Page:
Getting the Shot – Lightning over Albany
By John Haywood
It was just a regular kind of day. I had been to Christman Sanctuary in Delanson earlier to photograph the waterfalls there and I was on my way home from having my brakes replaced on the car. I had planned on getting some stuff done around the house.
As I drove toward Albany on I90, I saw the sky up ahead take on a truly concerning look. Faint flickers of lightning danced across a menacingly pink sky topped by angry bluish clouds. I knew right away where I needed to get to and was hopeful not to miss this opportunity!
Fortunately, I was close to a favorite spot where I photograph the Albany skyline. I pulled in and hopped out being met with intense gusts of wind. I thought “How is this going to work?” I would have to have a slow exposure or be very lucky on a quick exposure in order to capture the lightning over the city. Regardless, I set up the tripod and camera with the wired shutter release. I got a quick meter reading and set focus. I set the aperture and shutter speed and gave it a go. I failed miserably. The wind was so intense that even with me trying to hold the rig steady, it still caused blur. Also, as I was trying to steady the camera, I would miss lightning strikes by sheer milliseconds. Then the rain started.
You might think at this point I’d give up, thinking I’d missed my shot, but I stuck around. I attempted to set the tripod up in the car but the angle was no good due to the parking. I would’ve had to move the nose of the car into the roadway to get the proper angle.
As I waited, the wind calmed and the rain became lighter. I jumped back out and set up again. This time I didn’t have to hold the camera and could focus on the task at hand. I set the aperture to f16 and the shutter to 10 seconds with an ISO of 100. I released the shutter… and waited.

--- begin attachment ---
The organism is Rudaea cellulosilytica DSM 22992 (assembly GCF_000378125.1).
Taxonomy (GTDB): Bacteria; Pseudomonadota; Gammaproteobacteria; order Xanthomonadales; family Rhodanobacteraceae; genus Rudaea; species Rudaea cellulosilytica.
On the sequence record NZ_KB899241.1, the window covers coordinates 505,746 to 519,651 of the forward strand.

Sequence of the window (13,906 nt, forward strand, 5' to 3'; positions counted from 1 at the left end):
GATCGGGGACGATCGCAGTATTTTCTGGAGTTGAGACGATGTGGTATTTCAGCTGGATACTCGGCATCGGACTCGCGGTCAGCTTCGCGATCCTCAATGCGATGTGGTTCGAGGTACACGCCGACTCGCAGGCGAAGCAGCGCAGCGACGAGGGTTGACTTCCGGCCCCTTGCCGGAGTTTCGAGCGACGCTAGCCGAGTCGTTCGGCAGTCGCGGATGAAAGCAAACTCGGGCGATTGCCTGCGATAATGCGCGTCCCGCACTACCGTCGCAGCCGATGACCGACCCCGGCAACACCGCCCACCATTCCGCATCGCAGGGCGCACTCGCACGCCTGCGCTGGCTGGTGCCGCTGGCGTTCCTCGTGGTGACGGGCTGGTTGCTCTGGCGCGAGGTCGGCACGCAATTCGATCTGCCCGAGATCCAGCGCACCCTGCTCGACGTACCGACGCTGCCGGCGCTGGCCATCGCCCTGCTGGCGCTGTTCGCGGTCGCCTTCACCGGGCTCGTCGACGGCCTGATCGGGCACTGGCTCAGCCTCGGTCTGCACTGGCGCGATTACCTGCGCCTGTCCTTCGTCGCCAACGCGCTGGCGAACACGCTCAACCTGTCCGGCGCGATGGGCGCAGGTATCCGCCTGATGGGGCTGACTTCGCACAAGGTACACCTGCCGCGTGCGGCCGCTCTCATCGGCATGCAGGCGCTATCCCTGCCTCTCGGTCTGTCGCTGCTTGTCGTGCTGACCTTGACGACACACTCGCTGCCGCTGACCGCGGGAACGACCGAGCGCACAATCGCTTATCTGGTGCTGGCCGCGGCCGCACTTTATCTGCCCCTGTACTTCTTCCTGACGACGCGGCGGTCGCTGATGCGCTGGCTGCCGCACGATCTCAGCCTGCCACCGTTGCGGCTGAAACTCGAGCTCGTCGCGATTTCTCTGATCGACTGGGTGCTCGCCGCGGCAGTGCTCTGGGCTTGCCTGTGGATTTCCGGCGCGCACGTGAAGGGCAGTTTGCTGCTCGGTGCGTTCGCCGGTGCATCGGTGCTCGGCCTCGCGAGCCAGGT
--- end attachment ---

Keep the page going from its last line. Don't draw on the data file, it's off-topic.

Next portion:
It wasn’t long before I was able to capture several bolts as the lightning remained constant due to a second storm cell made its way up the Hudson River. I was fortunate that this storm didn’t just race from west to east, otherwise I may not have been able to capture anything.
I mentioned the camera settings above, however for framing the shot, I chose to keep my focus on the city skyline although there were some great strikes to the left and right. I zoomed in slightly and kept the bit of foreground under the skyline which kept the sky open above the city. I was being mindful of the “Rule of Thirds”. I also chose to move the skyline to the left of the frame a bit. I was hoping for a lightning strike to the right which I felt would make for a powerful image. I was not disappointed.
In the end, I captured a few “keepers” despite the rough start. I’ve been a photographer for 28 years and only within the last seven years have I been able to capture lightning. The photographs from this night along with my “Fire in the Sky” photograph of lightning and fireworks over Albany, were truly worth the wait.
Camera – Nikon D7000
ISO – 100
Aperture – f16
Shutter Speed – 10 seconds
Exposure Bias – 0
Focal Length – 42mm
Additional – Tripod, Wired Shutter Release
The final images –